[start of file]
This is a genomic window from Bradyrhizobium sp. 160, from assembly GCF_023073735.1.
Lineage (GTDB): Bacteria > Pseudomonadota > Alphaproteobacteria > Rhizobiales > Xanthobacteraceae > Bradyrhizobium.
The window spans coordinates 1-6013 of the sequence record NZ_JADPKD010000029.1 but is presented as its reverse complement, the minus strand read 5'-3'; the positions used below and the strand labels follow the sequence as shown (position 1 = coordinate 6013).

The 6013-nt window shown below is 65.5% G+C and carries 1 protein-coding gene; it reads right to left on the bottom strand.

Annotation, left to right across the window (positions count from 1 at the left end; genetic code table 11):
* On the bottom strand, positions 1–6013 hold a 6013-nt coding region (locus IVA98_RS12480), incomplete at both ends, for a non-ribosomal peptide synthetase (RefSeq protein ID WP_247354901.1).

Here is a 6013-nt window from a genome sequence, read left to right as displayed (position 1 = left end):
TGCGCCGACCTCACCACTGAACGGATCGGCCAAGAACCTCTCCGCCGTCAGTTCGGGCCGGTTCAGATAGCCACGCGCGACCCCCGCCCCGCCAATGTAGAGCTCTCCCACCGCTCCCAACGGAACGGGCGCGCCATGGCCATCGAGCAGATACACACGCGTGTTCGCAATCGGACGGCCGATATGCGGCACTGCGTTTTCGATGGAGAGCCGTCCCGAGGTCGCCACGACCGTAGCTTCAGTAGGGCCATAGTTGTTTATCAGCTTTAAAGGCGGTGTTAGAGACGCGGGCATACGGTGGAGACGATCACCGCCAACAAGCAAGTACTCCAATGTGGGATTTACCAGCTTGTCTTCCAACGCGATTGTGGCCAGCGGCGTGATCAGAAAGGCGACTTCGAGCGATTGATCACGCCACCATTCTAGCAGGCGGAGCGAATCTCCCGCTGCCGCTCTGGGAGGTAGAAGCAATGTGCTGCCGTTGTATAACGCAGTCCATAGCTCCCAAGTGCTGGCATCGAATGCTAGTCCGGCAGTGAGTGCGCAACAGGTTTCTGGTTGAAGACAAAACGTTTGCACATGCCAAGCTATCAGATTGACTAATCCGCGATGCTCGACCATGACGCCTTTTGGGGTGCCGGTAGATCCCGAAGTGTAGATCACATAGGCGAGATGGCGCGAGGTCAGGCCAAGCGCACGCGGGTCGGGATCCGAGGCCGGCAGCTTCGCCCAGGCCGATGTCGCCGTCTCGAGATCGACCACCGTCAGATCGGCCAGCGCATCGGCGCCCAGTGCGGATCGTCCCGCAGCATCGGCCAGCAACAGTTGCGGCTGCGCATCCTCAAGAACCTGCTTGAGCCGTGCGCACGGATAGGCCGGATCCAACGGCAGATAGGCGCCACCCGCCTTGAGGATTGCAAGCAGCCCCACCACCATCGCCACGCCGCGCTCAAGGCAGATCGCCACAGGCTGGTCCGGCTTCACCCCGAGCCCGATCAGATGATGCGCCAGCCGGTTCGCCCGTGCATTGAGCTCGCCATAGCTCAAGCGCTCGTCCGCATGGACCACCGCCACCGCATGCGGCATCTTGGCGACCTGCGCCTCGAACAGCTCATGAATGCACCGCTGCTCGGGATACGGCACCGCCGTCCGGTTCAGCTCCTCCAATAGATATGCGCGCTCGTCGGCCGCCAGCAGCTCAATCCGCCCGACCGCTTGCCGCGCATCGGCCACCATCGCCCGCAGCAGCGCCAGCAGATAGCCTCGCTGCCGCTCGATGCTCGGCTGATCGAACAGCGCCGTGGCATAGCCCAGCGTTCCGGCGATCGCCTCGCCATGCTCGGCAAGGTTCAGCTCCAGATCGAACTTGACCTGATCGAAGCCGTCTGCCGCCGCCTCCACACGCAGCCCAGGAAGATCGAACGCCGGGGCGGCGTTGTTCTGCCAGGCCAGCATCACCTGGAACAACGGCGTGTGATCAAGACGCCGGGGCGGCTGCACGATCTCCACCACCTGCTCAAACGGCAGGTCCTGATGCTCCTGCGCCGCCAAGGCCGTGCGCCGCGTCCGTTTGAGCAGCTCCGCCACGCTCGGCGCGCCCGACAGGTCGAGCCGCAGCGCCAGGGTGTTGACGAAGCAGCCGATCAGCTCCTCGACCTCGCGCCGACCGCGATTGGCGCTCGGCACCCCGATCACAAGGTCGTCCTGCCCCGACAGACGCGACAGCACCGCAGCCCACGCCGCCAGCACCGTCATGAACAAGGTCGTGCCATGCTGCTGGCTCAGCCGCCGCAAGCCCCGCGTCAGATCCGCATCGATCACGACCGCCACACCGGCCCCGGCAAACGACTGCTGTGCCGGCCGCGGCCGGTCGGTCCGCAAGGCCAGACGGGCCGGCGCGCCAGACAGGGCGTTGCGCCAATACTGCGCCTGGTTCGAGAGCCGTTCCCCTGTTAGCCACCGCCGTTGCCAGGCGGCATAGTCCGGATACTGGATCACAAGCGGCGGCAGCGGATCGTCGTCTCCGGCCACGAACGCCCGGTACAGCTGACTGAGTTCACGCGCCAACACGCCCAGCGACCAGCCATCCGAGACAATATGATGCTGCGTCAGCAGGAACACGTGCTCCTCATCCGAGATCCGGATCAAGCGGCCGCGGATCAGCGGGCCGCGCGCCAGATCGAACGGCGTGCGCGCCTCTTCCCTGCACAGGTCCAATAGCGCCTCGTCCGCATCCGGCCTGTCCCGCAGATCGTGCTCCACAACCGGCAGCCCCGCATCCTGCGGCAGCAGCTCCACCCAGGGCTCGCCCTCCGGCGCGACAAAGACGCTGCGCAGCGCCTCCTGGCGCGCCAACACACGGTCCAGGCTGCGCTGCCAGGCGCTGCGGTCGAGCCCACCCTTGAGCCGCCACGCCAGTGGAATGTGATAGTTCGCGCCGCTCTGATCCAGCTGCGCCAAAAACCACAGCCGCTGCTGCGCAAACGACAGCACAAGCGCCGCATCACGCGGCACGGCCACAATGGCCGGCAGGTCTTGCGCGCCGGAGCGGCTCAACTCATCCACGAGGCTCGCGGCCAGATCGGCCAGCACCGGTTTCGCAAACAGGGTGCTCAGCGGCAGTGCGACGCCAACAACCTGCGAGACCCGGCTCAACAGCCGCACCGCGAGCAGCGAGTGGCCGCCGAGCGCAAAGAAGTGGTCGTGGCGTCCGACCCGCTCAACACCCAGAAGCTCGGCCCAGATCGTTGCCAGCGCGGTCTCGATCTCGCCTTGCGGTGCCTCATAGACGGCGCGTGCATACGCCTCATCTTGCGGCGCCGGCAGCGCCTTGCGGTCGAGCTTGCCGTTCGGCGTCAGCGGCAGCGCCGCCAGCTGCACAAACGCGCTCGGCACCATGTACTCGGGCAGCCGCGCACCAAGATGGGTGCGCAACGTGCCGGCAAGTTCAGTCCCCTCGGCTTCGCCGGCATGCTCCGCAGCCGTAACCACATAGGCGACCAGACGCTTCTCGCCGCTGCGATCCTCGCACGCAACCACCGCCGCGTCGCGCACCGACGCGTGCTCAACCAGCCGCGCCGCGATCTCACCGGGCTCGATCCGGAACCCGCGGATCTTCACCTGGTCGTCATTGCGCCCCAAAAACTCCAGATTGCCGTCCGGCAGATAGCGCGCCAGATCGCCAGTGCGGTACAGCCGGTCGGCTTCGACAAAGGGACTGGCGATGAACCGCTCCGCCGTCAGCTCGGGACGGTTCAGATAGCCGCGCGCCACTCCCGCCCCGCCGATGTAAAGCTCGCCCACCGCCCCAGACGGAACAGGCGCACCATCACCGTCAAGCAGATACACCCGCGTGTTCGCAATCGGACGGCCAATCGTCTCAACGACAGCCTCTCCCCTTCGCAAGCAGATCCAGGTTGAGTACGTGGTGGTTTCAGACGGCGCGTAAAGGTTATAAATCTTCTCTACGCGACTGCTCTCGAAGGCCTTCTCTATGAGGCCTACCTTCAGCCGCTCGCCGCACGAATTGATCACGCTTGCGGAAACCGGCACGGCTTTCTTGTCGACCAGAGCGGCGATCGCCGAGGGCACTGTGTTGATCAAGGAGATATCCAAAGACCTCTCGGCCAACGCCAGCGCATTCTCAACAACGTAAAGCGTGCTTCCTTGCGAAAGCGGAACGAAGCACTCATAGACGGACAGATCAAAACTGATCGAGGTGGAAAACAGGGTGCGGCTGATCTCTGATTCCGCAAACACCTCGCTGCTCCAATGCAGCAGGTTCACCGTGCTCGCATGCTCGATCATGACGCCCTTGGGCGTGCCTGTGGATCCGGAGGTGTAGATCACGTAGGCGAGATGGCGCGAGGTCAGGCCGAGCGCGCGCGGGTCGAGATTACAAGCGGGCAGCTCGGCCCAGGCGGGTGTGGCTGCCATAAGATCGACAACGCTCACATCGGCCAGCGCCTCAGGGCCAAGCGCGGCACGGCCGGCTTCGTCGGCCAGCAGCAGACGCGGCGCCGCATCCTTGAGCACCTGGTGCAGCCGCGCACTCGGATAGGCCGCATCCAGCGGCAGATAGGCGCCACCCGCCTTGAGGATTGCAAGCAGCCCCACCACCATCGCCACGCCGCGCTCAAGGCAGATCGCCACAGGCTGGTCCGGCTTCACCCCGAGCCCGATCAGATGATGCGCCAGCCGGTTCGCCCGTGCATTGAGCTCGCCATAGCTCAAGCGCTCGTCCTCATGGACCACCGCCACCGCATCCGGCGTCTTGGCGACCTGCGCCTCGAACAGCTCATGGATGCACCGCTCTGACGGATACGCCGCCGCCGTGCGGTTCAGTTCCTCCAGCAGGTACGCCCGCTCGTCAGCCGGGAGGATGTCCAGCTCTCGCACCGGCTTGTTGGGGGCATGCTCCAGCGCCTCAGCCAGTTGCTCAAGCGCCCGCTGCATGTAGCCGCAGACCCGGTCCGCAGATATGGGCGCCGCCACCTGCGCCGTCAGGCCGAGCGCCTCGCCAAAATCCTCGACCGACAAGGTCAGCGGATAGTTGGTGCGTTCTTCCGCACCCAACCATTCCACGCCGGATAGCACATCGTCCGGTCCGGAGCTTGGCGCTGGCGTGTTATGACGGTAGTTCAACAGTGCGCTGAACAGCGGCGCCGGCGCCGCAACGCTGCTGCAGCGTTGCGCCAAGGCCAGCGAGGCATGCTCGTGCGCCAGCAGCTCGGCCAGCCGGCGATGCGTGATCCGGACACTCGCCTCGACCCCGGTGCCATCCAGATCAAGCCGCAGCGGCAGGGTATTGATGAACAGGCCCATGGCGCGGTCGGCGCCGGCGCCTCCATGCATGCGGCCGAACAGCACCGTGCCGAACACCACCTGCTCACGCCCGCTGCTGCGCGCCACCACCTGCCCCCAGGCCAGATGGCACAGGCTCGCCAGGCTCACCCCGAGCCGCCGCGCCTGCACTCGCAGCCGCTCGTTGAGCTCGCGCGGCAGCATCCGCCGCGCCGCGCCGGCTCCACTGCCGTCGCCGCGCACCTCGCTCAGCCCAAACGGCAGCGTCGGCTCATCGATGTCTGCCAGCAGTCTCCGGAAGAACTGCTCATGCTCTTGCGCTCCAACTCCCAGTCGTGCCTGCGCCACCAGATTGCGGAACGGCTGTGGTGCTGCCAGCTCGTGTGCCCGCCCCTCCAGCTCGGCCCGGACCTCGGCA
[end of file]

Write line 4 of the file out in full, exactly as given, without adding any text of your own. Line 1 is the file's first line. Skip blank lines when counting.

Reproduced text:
The 6013-nt window shown below is 65.5% G+C and carries 1 protein-coding gene; it reads right to left on the bottom strand.